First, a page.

21 years later and still no answer for dairying
On Jan. 1, 2020, the number of licensed dairy farms in Wisconsin stood at 7,292 as compared to 8,110 a year ago. This is a decline of 818 in just one year. In the last decade the state lost 5,637 dairies, a decrease of 44%. Wow!
What a loss of dairy farm numbers. What can be done? But — it’s happened before. In April 1999, I wrote a column about the same issue. Here are my thoughts from April 8, 1999, just over 21 years ago.
April 1999, two decades ago
“On Tuesday a front-page story in many newspapers proclaimed that, according to a national study, Wisconsin has lost 7,000 dairy farms in the past six years — dropping from 30,000 in 1993 to 23,000 in 1998 — more than three a day. This big revelation was proclaimed — in breathless tomes — as the lead news story on some radio stations all day long.
What a shock! What a surprise! “To whom,” I ask, “and why?”
My coffee-stained copy of the 1978 Wisconsin Dairy Facts and the most recent (1998) issue of the same publication list the number of dairy herds in Wisconsin since such numbers have been recorded — so the data surely was available. (And, I’ve cited it herein many times.)
Thirty years ago in 1968, there were 71,000 dairy farms in our state, in 1998 there were 23,000. That’s a drop of 48,000 in 30 years, 1,600 per year, 4.3 herds per day. It appears that the current loss of only three herds per day now is an improvement!
The story — based on a National Milk Producers Federation (NMPF) study — further suggested that “a tougher, harsher business environment was blamed for many of the losses” a NMPF spokesman explained.
‘Tougher, harsher business environment?’ Wait a moment — is moving from an old wooden stanchion barn with small narrow dairy stalls, a silo you had to climb daily, a hay baler from which you had to lift each and every bale and years without a vacation away from milking cows twice a day with a bucket style milker to a modern dairy operation truly a tougher, harsher business environment?
Many dairy producers consider it spending money to get out of slavery and into the modern world, to get the kids to college and take vacations and have a business that will support a family in a civilized manner. To do so, fathers and sons combined their small farms to make one bigger farm where one set of labor-saving machinery replaced several sets of outdated, obsolete, labor intensive junk.
“Many farms that couldn't compete ended up as (failed) farm statistics,” the NMPF said.
Wait just a minute — what do they mean by “couldn’t compete?” I have yet to meet a farmer who quit farming because they couldn’t “compete” with other farmers. I do know hundreds — maybe thousands — who left farming because they wanted to retire and fortunately had a neighbor willing to offer the means (money) to make retirement possible.
Farmers do leave farming because they can’t compete, but chances are that the competition is from real estate companies, industrial development committees, city zoning experts, governments and road builders and rich city folks —all who will pay tons of money for a farmers' land — then complain about a 100-year-old farm next door because the manure smells up that fine new $500,000 country estate or builds a new highway that cuts the farm into unfarmable pieces.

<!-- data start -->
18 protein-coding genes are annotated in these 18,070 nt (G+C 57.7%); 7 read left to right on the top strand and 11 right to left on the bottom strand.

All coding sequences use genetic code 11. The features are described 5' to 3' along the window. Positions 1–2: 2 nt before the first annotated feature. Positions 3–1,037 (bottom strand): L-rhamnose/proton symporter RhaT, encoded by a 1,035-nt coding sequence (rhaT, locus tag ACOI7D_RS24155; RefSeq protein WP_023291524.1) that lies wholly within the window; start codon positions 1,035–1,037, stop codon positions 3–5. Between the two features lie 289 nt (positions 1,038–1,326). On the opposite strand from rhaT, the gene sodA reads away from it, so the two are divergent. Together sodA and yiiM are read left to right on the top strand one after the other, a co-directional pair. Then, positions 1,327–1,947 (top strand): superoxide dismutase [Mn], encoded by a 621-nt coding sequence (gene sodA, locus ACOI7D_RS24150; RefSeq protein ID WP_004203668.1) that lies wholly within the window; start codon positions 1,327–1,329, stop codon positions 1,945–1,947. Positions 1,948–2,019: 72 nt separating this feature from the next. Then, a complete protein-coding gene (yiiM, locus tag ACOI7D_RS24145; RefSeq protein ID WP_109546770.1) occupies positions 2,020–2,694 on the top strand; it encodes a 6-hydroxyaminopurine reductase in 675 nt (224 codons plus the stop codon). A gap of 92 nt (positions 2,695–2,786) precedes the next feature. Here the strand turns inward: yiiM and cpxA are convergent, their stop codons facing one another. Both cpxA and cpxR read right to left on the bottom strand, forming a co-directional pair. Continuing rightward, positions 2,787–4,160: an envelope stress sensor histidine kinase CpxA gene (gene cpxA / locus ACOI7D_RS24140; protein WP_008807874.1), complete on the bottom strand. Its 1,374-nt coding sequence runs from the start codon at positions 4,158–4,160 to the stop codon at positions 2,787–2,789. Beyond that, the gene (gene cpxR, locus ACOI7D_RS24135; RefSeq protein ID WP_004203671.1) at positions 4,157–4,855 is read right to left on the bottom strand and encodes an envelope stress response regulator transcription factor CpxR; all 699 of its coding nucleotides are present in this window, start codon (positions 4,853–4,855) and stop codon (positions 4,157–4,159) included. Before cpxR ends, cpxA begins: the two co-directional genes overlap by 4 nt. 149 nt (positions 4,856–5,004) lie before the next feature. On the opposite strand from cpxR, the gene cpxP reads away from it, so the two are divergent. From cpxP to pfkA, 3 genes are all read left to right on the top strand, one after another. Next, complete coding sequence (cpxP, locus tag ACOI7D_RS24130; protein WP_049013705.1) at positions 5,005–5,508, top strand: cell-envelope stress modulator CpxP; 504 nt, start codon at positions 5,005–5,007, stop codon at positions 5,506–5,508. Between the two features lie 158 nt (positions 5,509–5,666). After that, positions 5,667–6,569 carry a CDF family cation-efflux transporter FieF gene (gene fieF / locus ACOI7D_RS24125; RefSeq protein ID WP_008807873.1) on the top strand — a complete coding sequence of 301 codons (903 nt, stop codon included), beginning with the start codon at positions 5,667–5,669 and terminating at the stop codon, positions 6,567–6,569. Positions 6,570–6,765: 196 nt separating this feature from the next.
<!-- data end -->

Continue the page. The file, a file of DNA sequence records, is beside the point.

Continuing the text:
‘End up as (failed) farm statistics?’ Of course, a few dairy farmers do fail — just like electricians, plumbers, lawyers, writers, computer experts and even doctors. There are many reasons for financial failure — divorce, illness, family fights, weather and — being inept at what one does. Pure and simple — most dairy farms absolutely do not fail — but those 48,000 dairy farm units that disappeared from the records over 30 years did go somewhere.
Expanded, not failed
Just because two or three brothers built a new dairy facility and closed three ancient ones doesn’t mean anyone failed! That’s an insult to all those progressive farmers who studied, planned, invested and now operate topnotch dairy operations. Chances are that new modern facility is a major success in terms of a better lifestyle and financial situation. Of course, there are the naysayers who are forever predicting that the multi-family, ultramodern dairy operation with hundreds of cows is ‘sure to go broke.’
Many sons and daughters of dairy farmers went to college and became educators, industry leaders or professionals. They chose not to farm and eventually the “home place” was sold to a neighbor, a new farm family or perhaps to a nearby city for development. Another notch in the “farm loss” data.
Most every dairy cow milker knows you can milk 300 cows today in the time it took the farmer to milk 60 cows back in 1968. Dairy farming today is being built on technology, business plans and lifestyle decisions. Nevertheless, it’s not an easy life — you still work hard and long; it’s money intensive — like many businesses; not everyone is good at it; nature still calls the shots; guarantees of success are few and far between and in spite of the best of intentions, there are failures.
It hurts me to see those empty barns and farmhouses I’ve visited and drank coffee in and in which I talked with farmer friends, now long gone.
What and who?
Those headlines are always scary but before we declare war on someone or something, tell me, what is the right number of dairy farms we should have in Wisconsin and who should be running them? I and an entire industry would really like to know.
It’s now 21 years later with another 23,000 fewer dairies and the same challenges face dairying, the same questions are being asked and as then, the answers are still unknown. The door is open for invention and innovation and the time is right.
John Oncken is owner of Oncken Communications. He can be reached at 608-572-0747, or e-mail him at firstname.lastname@example.org.